Rockville residents and business representatives urged the City Council this week to approve a planning department proposal to reduce by a third the maximum commercial development allowed along congested Rockville Pike.

"A reduction . . .is absolutely necessary in order to prevent uncontrolled development, increased traffic congestion and unacceptably high density along the Rockville Pike corridor," Patrick L. Woodward, president of the West End Citizens Association, told the council at a public hearing Monday.

The planning department recommendation calls for reducing the maximum floor space allowed in new buildings by one-third along the 1 1/2-mile stretch between Twinbrook Parkway and Veirs Mill Road.

About 75 percent of that area, which is served by new Metro stations, is zoned for commercial development.

The proposal calls for several traffic improvements at key intersections, including adding a third northbound lane and a third southbound lane at Rockville Pike and Veirs Mill Road.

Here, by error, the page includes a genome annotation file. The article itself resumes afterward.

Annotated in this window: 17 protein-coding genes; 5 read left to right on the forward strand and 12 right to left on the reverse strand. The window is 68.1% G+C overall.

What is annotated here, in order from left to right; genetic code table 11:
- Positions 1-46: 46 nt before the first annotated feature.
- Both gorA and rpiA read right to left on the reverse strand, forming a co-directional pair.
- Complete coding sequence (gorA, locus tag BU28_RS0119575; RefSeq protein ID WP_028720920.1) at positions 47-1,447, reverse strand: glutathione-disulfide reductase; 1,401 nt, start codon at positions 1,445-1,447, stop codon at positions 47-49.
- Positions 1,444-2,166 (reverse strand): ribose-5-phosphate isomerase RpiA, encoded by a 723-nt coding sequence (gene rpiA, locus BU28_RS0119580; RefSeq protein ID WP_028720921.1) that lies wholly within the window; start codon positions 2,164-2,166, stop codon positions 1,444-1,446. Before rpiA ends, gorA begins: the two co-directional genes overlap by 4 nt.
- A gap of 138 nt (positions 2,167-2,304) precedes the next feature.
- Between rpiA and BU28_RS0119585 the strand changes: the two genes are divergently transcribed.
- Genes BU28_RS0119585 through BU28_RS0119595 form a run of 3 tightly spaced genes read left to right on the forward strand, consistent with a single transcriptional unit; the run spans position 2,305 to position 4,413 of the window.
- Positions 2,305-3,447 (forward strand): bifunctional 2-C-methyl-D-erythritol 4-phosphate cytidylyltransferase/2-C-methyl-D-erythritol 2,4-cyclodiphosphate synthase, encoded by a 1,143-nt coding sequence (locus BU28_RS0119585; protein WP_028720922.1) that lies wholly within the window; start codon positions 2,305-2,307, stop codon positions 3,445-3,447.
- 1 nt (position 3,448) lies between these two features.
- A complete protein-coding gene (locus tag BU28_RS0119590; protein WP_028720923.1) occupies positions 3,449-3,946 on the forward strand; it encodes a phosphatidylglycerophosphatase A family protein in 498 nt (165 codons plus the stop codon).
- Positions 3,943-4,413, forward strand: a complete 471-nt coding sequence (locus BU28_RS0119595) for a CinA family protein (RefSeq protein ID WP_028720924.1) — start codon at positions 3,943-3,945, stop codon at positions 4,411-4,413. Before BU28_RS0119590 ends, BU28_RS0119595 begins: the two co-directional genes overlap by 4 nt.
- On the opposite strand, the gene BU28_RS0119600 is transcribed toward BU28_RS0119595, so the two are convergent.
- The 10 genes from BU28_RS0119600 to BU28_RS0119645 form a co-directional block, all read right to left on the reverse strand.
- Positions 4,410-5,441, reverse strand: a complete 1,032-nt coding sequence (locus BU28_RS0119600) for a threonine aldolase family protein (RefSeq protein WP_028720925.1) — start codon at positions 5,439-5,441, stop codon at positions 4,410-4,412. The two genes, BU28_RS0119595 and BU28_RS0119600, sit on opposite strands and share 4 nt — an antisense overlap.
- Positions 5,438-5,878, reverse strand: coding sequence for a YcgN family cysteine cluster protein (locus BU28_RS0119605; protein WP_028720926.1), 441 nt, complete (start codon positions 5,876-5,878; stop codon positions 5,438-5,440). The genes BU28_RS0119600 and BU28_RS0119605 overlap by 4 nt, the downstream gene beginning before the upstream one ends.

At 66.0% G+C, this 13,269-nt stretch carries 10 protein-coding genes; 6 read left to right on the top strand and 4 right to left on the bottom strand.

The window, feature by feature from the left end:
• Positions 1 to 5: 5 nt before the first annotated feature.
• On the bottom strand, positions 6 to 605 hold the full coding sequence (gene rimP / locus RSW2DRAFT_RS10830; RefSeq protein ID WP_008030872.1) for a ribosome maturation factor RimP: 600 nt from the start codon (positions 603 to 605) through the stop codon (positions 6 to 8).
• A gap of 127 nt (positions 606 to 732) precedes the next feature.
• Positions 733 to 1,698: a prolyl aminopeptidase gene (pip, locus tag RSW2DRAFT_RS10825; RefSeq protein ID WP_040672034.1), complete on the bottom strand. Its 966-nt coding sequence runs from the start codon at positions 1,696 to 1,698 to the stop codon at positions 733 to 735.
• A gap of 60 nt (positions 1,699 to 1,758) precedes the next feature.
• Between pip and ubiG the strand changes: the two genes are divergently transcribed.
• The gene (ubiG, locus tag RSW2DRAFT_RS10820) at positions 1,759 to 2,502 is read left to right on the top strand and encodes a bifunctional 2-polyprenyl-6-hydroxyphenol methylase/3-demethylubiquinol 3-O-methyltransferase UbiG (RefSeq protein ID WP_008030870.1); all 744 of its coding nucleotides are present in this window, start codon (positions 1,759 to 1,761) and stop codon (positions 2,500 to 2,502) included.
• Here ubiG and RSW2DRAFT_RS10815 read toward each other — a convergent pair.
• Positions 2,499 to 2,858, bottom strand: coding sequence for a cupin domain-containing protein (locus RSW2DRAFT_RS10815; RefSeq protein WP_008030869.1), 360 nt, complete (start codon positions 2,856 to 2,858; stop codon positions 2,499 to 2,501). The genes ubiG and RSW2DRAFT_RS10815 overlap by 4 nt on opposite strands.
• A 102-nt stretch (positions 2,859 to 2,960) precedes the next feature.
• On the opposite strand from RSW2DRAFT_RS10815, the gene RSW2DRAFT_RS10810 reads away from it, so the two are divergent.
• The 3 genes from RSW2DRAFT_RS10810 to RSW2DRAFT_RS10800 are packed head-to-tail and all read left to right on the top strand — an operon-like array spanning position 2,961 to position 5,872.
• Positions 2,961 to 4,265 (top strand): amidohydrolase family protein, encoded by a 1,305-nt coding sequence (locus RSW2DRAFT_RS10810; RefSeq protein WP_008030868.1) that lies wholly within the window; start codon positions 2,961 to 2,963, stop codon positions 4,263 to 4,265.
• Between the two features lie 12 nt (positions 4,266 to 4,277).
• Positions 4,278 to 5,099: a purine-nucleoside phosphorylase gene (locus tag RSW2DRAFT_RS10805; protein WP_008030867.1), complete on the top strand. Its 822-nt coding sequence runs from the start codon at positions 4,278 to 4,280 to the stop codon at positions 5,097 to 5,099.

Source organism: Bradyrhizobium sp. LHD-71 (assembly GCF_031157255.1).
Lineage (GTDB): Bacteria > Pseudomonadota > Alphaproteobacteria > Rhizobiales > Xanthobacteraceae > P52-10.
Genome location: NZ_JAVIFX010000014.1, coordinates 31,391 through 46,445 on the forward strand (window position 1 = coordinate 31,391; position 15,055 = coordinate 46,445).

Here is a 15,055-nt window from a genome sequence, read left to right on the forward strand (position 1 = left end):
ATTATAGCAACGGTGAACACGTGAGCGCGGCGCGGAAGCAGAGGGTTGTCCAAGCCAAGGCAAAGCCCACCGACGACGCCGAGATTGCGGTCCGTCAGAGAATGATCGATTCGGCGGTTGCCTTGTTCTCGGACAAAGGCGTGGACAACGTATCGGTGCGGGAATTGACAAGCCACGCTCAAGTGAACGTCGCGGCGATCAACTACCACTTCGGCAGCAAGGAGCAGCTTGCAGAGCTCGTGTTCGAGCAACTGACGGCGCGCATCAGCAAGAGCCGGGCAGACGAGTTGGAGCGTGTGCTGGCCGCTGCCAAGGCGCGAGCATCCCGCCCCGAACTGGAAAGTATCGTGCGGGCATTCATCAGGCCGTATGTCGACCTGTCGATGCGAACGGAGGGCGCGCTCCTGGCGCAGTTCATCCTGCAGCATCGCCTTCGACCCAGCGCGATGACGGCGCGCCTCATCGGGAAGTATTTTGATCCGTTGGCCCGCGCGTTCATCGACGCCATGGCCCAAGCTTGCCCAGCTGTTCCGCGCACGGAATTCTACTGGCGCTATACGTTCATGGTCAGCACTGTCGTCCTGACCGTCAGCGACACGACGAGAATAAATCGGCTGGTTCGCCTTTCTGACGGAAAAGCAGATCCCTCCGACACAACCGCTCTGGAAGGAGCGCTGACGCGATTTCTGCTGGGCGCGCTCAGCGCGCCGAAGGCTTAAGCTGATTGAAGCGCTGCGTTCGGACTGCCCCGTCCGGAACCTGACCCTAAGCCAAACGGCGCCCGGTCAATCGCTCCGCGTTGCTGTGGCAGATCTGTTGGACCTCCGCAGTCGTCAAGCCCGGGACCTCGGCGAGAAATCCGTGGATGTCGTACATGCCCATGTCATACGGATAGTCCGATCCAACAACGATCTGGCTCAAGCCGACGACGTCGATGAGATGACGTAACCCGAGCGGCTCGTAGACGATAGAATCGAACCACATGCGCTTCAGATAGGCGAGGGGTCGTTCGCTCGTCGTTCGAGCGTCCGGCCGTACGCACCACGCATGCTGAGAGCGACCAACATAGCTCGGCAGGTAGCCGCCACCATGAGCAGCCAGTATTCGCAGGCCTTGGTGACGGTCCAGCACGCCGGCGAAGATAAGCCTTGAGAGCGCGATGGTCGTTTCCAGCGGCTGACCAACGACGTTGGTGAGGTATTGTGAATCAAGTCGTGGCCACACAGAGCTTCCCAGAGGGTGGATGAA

The council is expected to decide on the proposal this month.

While a majority of the 12 speakers, including Rockville Chamber of Commerce representatives, supported the recommended reduction, a handful suggested that development be cut by even more than a third.

"I believe the council should give serious consideration to a deeper downzoning, at least until the planning process has had a chance to work," resident Stanley A. Klein said.

The proposal was presented to the council last month, after the council decided to extend a seven-month-old building moratorium along Rockville Pike until April 2. The council extended the moratorium to review a consultant's report warning that rush-hour traffic flow would become seriously impaired if construction is not restricted.

Last June, when the moratorium was imposed, planners predicted that up to 1.3 million square feet of office and commercial space would be built along the pike in the current fiscal year, and up to 2.6 million within the next decade.

Planners said that such growth would worsen traffic conditions along the six-lane corridor and strain the pike's sewage lines.